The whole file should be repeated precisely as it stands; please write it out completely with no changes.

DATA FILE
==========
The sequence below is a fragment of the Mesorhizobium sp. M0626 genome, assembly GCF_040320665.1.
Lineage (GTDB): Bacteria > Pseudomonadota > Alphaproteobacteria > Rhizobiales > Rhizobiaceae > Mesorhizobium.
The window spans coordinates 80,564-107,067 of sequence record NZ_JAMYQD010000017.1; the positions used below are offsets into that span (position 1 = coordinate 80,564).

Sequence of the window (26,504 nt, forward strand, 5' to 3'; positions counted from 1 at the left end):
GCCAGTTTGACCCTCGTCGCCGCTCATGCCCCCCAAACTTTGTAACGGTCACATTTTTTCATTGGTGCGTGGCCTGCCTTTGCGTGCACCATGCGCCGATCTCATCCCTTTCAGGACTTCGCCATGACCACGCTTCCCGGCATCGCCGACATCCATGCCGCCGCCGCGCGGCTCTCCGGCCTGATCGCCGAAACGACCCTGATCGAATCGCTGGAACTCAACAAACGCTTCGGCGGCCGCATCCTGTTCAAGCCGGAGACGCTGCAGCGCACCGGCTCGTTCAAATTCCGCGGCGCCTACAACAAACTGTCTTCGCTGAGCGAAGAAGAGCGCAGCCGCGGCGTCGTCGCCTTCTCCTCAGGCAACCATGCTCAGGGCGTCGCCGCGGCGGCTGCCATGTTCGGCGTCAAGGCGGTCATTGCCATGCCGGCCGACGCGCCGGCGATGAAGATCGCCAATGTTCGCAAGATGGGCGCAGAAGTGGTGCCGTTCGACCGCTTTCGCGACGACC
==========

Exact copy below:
The sequence below is a fragment of the Mesorhizobium sp. M0626 genome, assembly GCF_040320665.1.
Lineage (GTDB): Bacteria > Pseudomonadota > Alphaproteobacteria > Rhizobiales > Rhizobiaceae > Mesorhizobium.
The window spans coordinates 80,564-107,067 of sequence record NZ_JAMYQD010000017.1; the positions used below are offsets into that span (position 1 = coordinate 80,564).

Sequence of the window (26,504 nt, forward strand, 5' to 3'; positions counted from 1 at the left end):
GCCAGTTTGACCCTCGTCGCCGCTCATGCCCCCCAAACTTTGTAACGGTCACATTTTTTCATTGGTGCGTGGCCTGCCTTTGCGTGCACCATGCGCCGATCTCATCCCTTTCAGGACTTCGCCATGACCACGCTTCCCGGCATCGCCGACATCCATGCCGCCGCCGCGCGGCTCTCCGGCCTGATCGCCGAAACGACCCTGATCGAATCGCTGGAACTCAACAAACGCTTCGGCGGCCGCATCCTGTTCAAGCCGGAGACGCTGCAGCGCACCGGCTCGTTCAAATTCCGCGGCGCCTACAACAAACTGTCTTCGCTGAGCGAAGAAGAGCGCAGCCGCGGCGTCGTCGCCTTCTCCTCAGGCAACCATGCTCAGGGCGTCGCCGCGGCGGCTGCCATGTTCGGCGTCAAGGCGGTCATTGCCATGCCGGCCGACGCGCCGGCGATGAAGATCGCCAATGTTCGCAAGATGGGCGCAGAAGTGGTGCCGTTCGACCGCTTTCGCGACGACC